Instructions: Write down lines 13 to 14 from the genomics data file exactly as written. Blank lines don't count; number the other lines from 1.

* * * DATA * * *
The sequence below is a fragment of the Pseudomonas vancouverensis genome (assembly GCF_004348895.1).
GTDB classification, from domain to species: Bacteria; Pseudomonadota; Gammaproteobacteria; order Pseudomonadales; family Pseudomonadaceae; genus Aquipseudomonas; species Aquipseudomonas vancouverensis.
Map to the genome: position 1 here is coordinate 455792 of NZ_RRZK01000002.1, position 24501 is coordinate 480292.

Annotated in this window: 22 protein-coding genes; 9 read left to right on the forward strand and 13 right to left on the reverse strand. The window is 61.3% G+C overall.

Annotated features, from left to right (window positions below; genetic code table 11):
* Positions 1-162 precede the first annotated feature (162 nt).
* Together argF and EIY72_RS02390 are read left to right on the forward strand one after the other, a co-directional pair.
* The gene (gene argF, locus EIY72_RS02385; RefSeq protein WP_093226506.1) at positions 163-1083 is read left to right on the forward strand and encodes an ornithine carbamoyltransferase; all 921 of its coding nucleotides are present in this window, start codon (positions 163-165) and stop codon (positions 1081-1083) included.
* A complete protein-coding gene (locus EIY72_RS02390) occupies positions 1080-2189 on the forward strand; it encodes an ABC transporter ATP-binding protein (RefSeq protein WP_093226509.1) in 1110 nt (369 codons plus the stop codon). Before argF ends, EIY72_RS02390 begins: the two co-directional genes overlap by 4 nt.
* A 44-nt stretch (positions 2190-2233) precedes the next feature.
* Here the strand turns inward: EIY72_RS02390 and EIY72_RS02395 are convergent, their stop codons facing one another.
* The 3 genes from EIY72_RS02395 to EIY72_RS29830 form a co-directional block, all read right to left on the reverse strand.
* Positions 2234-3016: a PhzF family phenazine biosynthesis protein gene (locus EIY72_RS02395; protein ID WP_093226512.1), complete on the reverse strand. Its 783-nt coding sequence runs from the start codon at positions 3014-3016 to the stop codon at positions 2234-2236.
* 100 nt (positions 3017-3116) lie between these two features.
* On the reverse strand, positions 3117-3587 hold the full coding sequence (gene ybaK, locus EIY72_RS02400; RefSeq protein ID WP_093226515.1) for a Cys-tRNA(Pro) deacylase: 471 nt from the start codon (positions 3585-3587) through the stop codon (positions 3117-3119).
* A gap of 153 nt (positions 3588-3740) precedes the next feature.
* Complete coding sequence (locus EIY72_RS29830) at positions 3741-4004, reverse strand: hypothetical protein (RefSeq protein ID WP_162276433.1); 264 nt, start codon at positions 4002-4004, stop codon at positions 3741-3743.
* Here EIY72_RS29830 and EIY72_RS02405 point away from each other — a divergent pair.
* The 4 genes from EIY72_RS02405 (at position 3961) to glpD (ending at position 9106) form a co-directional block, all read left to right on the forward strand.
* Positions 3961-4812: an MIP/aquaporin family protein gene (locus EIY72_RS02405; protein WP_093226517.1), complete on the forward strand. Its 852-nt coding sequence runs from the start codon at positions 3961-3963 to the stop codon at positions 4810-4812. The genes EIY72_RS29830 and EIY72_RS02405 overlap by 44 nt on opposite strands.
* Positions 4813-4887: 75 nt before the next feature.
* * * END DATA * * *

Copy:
* Positions 2234-3016: a PhzF family phenazine biosynthesis protein gene (locus EIY72_RS02395; protein ID WP_093226512.1), complete on the reverse strand. Its 783-nt coding sequence runs from the start codon at positions 3014-3016 to the stop codon at positions 2234-2236.
* 100 nt (positions 3017-3116) lie between these two features.